The transcript of the testimony is not before us, but it would appear from the briefs that the widow sought to uphold the validity of the sale to her brother by declaring at the trial that the said sale had been authorized by Doroteo Armando. Such declaration did not, of course, constitute competent proof of the alleged authority, since under the Statute of Frauds the only competent evidence of the agency in such case "is the authority of the agent in writing subscribed by such party, or secondary evidence of its contents." (Rule 123, sec. 21 [e]) Appellants contend, however, that as the oral evidence was not objected to at the trial, the appellate court had no right to rule it out on appeal. Whatever merit there may be in this contention, the point raised is not decisive, for the said oral evidence is contradicted by Doroteo Armando’s declaration (as reported in the decision below) that he had not on any occasion, verbally or in writing, given authority to the widow, and with this conflict in evidence, the conclusion that the widow did not have the authority to sell the land in question is a finding of fact which we have no authority to revise.

Error No. 5 refers to the following portion of the decision

"Esta (the widow) admite que su hoy difunto marido Crispulo ha heredado de sus padres el solar en disputa, y en vida le habia cedido el mencionado solar; y cuando lo vendio a su hermano Cecilio Copon estaba debidamente autorizado por su cuñado Doroteo Armando. No hay prueba sobre la cesion del solar ni sobre la alegada autorizacion."cralaw virtua1aw library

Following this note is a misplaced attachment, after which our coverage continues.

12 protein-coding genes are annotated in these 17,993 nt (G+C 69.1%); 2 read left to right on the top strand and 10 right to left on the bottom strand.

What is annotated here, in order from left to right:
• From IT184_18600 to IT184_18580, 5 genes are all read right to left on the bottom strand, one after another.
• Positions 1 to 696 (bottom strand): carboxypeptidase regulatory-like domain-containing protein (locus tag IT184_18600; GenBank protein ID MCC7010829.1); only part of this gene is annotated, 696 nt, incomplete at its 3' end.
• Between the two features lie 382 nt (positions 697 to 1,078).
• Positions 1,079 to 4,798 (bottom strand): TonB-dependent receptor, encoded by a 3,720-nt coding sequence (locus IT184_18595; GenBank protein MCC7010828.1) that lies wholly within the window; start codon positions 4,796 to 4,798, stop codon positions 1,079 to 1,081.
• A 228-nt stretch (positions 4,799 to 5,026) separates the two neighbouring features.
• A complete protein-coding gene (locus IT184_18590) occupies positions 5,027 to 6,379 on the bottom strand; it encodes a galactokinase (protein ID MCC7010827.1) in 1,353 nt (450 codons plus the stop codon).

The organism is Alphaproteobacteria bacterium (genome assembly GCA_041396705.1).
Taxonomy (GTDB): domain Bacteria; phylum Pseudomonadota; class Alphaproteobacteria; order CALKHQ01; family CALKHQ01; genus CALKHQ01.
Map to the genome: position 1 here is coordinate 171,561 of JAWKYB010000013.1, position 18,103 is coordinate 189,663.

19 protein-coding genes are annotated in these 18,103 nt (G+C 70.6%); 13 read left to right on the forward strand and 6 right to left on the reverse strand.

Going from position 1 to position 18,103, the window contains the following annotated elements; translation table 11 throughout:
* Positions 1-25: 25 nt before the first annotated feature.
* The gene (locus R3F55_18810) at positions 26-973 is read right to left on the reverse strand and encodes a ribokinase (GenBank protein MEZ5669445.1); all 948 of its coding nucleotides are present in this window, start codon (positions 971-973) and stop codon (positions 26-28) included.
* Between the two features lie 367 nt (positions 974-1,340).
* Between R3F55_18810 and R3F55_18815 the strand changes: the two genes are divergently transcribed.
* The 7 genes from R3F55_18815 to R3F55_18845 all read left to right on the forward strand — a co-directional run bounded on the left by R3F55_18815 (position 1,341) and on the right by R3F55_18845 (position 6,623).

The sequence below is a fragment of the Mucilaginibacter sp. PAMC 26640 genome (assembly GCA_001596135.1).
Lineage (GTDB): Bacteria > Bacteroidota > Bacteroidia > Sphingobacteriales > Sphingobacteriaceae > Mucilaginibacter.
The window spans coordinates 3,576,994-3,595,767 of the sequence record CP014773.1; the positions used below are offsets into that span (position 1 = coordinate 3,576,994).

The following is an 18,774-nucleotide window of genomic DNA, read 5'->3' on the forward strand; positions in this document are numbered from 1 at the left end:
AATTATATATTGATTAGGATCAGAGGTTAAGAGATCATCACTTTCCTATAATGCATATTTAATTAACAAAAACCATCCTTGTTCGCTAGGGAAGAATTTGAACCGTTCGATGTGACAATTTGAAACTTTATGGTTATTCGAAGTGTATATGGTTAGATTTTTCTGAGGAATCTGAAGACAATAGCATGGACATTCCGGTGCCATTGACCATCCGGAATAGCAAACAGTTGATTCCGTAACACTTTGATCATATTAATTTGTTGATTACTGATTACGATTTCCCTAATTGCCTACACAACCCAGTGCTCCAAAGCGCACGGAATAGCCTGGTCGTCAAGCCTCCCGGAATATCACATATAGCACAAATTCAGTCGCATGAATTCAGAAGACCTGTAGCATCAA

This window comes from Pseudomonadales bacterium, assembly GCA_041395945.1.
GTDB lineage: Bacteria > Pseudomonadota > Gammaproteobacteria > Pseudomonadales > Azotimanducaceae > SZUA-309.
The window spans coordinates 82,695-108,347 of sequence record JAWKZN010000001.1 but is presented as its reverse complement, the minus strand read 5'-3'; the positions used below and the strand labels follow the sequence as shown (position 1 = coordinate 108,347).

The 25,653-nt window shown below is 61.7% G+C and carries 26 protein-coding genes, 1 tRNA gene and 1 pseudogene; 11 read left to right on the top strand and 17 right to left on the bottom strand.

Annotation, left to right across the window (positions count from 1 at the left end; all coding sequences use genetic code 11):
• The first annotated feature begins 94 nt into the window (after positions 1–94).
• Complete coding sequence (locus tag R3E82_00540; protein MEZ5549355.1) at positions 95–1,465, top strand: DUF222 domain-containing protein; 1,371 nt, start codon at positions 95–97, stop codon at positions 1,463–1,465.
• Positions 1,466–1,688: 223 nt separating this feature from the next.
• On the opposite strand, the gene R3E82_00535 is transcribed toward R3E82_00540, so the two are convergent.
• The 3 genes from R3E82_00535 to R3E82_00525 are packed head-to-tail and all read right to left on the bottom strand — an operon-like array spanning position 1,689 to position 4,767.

The appellants contend that by this pronouncement the Court of Appeals found it as a fact that the sale of the property by the widow was duly authorized by Doroteo Armando. It is obvious that appellants have misconstrued the decision due to the somewhat loose phraseology employed by its writer. But it is evident from the context that the statement that when the widow sold the land to her brother she had the requisite authority from Doroteo Armando was an admission made by the widow and not a conclusion of fact made by the appellate court. This is obvious from the sentence immediately following said statement which reads: "No hay prueba sobre la cesion del solar ni sobre la alegada autorizacion."cralaw virtua1aw library

Error No. 6 refers to the credibility of witnesses, a matter for the exclusive determination of the Court of Appeals as sole judges on question of fact in cases within their appellate jurisdiction.

In her last assignment of error the widow complains that the decision appealed from takes away from her the lanzon trees planted by her on the land in question without providing for compensation for their "planting and rearing," thus departing from the ruling laid down in Dominado v. Derayunan (49 Phil., 452), that expenses incurred in making such improvements are conjugal expenses for which the conjugal partnership must be reimbursed. While the point raised is correct as a matter of law, there is, however, no showing that any expenses have been incurred in connection with the planting of the trees in question, so that no such expenses could be recovered.

The foregoing disposes of the appellant’s assignment of errors. We note, however, that the land in question would appear to be the only property left by the deceased Crispulo Armando, who, as already stated, died without heirs except his widow and one brother. Under the law (article 837, Civil Code) the widow inherits one-half of the property in usufruct. Such being the case, the widow is entitled to the usufruct of one-half of the land in controversy. This right to the usufruct being alienable (4 Manresa, 420), its conveyance to her Brother Cecilio Copon must be recognized. This point was not raised by the widow in this case, but in order to do full justice to the parties, we hold that defendants-appellees shall hold the land in question subject to Cecilio Copon’s right to the said usufruct until this is extinguished as prescribed by law.

With this only modification, the judgment brought here for review is affirmed, with costs against the petitioners.

Ozaeta, Pablo, Bengzon, Tuason and Montemayor, JJ., concur.